Q: And what are the assessments of all of the above?
A: To some extent, TBD as we wait and see what the reactions are at scale. And it will obviously vary from user to user. But as for quality, while that’s challenging to assess objectively the overwhelming sentiment to date has leaned towards being impressed – often extraordinarily so. The most common reaction, in fact, is amazement. Multiple tweets, for example, have referenced Clarke’s quote that sufficiently impressive technology is indistinguishable from magic. And it’s worth noting that some of the developers who are most impressed by Copilot are both good and senior. For example:
I might be done with work today because Copilot successfully generated half of the boilerplate I was planning to work on.
— Jaana Dogan ヤナ ドガン (@rakyll) June 10, 2022
To be fair, Jaana works at GitHub now, but she held similar sentiments prior. So while the jury is out, quality at this point does not appear to be a major issue.
Q: What about security?
A: Again, we’ll need more evidence to make a firm call one way or another, but I don’t see any objections thus far as being particularly damning. Forty percent of code sounds like a lot until you consider the fact that most companies won’t have a quantitative human baseline to compare against. It’s entirely possible that 40% is an improvement in many situations; certainly there is no shortage of enterprise vulnerabilities today in a market in which Copilot is just getting off the ground. And enterprises are already consuming large volumes of external software, both open source and otherwise, that is of uncertain quality from a security standpoint – which is why security investments are skyrocketing.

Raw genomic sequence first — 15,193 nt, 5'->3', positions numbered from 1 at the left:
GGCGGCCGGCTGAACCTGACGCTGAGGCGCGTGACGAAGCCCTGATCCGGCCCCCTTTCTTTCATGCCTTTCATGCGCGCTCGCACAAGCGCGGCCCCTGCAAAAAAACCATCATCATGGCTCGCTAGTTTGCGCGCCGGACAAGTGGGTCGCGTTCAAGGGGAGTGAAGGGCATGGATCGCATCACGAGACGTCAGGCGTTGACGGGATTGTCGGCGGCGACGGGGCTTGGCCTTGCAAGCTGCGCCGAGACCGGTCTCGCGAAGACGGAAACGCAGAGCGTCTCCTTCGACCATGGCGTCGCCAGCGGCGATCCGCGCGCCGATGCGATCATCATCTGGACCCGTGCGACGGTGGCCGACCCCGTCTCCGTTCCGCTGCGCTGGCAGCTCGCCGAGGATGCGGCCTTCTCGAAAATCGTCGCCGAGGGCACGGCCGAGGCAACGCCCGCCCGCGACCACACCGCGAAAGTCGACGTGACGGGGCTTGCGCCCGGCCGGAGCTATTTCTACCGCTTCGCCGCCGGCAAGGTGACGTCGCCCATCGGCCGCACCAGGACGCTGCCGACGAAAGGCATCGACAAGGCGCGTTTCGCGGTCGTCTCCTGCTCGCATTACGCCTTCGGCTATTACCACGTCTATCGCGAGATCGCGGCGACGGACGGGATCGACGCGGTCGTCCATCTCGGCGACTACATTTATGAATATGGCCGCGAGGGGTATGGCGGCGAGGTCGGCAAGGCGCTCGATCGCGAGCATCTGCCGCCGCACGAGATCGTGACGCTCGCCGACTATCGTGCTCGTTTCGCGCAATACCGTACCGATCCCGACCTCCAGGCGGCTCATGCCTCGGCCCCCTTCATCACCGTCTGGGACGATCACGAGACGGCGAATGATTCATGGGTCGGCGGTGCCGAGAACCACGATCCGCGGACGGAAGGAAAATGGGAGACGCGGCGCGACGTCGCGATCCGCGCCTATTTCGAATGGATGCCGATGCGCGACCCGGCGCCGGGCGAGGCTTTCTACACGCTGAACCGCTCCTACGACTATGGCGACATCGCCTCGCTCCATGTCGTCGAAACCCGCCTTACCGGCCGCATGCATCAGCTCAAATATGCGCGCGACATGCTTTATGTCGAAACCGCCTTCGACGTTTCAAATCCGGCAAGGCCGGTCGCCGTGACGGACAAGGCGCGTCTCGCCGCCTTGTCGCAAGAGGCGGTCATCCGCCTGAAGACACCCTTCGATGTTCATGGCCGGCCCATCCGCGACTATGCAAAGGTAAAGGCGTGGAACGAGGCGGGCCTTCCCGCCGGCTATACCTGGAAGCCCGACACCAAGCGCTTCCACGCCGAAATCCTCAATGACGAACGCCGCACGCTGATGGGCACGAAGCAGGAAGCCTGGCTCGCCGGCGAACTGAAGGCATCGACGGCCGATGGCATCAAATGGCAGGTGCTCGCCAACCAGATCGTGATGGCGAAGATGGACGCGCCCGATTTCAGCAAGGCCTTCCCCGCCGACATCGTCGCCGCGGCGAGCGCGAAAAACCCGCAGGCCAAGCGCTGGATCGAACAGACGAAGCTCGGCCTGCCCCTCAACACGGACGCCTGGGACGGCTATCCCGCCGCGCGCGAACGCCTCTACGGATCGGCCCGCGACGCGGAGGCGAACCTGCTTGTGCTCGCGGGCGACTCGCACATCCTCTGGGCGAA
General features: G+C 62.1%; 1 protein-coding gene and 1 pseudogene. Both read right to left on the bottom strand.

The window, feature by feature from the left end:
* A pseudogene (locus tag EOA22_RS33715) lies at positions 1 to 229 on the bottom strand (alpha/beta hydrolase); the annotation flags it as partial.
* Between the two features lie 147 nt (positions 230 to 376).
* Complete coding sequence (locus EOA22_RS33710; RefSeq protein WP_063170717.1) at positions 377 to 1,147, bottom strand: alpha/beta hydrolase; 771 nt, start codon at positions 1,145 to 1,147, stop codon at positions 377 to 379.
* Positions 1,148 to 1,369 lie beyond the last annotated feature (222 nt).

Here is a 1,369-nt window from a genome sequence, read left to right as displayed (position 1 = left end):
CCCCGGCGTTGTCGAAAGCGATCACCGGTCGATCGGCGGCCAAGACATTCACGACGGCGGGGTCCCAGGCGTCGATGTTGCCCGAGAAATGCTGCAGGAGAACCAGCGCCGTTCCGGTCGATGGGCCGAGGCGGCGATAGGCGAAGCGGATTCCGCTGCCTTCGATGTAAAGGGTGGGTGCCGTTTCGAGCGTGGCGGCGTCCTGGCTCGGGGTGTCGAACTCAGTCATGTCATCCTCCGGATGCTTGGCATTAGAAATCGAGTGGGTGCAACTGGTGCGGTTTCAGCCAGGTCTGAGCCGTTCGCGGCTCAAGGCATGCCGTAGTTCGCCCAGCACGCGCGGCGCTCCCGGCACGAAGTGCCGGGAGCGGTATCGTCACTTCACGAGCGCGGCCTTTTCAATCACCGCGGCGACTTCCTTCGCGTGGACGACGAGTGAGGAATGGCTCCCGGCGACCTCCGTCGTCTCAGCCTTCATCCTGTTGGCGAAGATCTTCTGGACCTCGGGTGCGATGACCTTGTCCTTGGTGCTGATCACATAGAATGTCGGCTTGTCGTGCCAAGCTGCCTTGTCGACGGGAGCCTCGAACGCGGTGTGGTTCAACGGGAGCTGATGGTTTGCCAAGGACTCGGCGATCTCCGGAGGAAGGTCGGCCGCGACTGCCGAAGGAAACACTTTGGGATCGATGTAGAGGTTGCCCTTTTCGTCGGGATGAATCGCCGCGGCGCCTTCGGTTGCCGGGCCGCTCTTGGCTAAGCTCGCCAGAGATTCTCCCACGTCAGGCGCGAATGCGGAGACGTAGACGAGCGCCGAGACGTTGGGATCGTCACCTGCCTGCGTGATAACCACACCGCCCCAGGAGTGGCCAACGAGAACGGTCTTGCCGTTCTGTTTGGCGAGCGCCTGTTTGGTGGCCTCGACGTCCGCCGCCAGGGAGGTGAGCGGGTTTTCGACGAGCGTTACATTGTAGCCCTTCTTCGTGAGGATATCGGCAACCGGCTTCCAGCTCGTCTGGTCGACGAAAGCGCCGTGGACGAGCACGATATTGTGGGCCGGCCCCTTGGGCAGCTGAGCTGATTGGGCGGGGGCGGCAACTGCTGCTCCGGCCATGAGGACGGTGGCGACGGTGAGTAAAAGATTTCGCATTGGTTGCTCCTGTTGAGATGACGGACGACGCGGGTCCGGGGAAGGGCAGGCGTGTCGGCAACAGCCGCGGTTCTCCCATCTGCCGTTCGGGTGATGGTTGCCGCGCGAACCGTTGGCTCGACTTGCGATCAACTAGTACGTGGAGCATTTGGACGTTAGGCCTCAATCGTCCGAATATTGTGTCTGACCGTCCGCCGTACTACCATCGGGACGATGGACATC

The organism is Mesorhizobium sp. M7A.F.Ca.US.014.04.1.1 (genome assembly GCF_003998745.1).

Throw in the fact that as GitHub ramps up this technology, its ability to scan for vulnerabilities in real time will presumably improve and overall, I don’t view security as a showstopper for Copilot either.
Q: Ok then, what about the legality of all of this?
A: Well, there are multiple potential dimensions of concern here.
- First, is GitHub potentially liable for using, as one example, GPL-licensed code as a training input and outputting non-GPL licensed code?